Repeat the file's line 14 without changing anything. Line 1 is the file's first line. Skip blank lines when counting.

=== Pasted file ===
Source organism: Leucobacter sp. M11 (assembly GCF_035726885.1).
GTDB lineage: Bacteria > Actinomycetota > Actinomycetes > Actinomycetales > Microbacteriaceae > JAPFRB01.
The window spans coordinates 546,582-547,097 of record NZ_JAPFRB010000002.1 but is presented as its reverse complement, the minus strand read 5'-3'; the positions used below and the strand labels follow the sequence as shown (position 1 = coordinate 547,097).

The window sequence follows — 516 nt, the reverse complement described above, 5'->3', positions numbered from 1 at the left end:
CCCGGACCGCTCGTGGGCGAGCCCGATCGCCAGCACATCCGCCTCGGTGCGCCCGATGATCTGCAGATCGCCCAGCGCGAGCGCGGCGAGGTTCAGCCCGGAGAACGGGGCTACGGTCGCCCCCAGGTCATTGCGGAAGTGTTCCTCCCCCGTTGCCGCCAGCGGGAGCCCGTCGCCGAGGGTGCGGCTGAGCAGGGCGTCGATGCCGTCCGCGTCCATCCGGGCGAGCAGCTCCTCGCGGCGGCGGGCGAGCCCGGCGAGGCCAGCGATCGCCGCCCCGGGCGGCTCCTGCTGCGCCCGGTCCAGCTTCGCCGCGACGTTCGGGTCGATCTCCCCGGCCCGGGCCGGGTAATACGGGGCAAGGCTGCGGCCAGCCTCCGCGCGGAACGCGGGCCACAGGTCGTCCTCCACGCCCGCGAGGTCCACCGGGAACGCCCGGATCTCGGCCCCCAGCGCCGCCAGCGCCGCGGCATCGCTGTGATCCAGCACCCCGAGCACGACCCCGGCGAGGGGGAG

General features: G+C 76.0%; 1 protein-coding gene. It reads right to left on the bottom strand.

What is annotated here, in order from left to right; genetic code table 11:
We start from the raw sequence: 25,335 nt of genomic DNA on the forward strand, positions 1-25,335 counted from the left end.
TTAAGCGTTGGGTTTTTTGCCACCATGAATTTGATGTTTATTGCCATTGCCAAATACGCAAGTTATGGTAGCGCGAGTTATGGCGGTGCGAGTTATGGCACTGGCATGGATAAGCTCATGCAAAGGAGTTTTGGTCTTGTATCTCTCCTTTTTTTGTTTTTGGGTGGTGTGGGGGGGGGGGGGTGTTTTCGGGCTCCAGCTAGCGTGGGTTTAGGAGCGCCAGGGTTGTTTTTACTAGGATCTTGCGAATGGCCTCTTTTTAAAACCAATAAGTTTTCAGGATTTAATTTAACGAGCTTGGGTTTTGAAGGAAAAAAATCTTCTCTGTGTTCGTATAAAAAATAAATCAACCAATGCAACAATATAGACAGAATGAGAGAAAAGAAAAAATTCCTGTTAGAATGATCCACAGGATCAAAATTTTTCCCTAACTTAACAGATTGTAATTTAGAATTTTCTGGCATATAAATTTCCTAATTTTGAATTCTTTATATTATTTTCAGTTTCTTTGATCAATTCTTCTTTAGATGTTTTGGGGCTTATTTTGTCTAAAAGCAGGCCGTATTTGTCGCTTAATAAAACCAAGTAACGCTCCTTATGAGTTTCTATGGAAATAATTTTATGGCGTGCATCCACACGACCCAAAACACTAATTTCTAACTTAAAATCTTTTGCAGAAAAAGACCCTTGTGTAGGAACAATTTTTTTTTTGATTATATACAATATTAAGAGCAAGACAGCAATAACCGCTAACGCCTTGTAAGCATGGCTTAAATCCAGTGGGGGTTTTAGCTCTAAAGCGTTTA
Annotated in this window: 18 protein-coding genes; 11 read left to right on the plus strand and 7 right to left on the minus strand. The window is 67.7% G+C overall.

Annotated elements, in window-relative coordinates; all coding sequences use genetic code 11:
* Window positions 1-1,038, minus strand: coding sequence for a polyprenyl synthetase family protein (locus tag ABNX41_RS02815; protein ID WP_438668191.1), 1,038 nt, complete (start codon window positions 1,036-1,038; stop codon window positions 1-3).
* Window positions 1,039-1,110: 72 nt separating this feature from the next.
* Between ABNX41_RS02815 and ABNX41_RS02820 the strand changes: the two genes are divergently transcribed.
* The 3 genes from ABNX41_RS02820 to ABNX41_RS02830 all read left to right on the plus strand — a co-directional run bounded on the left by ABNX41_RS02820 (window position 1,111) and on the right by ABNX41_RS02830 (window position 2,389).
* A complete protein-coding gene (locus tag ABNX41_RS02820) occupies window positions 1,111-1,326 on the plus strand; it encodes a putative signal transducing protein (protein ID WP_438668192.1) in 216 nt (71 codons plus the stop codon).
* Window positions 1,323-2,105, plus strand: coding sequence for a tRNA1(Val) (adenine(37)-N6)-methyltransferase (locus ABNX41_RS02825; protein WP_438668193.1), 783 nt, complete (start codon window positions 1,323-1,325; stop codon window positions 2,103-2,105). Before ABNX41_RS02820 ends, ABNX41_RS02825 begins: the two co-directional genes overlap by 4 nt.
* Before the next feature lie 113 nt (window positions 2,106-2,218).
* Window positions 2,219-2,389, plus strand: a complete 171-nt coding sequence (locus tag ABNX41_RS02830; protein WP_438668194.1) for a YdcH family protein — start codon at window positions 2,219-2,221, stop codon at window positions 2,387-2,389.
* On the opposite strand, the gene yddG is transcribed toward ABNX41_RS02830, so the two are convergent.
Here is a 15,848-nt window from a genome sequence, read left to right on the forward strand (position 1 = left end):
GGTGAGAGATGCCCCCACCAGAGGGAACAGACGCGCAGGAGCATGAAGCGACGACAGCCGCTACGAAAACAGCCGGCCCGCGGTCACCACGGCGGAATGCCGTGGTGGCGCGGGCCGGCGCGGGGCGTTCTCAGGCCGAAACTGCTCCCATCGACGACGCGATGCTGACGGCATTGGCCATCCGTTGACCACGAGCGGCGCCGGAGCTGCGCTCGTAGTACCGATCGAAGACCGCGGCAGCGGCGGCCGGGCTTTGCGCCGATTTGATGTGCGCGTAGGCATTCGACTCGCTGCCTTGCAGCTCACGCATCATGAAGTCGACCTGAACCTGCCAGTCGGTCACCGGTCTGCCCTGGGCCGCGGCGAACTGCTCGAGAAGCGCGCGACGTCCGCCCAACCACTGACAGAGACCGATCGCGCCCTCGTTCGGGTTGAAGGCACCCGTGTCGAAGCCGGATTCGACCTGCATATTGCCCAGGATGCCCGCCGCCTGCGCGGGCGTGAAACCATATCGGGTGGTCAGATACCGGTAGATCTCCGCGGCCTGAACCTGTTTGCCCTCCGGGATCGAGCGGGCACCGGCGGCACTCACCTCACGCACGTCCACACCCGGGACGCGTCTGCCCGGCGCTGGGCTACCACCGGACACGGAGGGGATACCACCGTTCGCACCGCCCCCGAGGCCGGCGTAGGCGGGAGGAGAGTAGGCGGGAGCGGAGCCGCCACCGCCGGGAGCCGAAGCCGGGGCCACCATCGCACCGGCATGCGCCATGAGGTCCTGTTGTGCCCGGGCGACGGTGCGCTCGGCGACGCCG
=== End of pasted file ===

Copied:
* Between ABNX41_RS02815 and ABNX41_RS02820 the strand changes: the two genes are divergently transcribed.